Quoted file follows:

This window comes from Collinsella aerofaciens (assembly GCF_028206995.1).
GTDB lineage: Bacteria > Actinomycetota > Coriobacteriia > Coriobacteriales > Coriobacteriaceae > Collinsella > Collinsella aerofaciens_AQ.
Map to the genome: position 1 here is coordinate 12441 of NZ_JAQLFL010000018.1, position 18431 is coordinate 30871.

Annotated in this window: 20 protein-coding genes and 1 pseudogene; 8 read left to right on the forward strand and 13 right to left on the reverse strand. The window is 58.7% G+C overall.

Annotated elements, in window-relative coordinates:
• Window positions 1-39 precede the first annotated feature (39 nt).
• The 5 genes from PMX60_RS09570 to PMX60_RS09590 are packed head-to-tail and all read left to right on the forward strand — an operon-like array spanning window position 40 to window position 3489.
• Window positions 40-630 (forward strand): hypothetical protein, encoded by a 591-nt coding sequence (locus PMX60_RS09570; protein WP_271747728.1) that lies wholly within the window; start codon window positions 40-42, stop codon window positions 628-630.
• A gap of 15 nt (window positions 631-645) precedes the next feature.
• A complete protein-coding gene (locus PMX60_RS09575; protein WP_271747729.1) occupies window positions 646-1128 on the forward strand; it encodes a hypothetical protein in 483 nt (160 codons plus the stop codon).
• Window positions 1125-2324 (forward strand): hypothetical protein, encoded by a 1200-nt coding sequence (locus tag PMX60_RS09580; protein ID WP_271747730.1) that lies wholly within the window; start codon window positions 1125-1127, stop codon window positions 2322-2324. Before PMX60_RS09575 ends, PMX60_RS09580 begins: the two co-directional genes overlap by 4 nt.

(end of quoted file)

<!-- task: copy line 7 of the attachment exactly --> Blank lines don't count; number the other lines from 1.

• The 5 genes from PMX60_RS09570 to PMX60_RS09590 are packed head-to-tail and all read left to right on the forward strand — an operon-like array spanning window position 40 to window position 3489.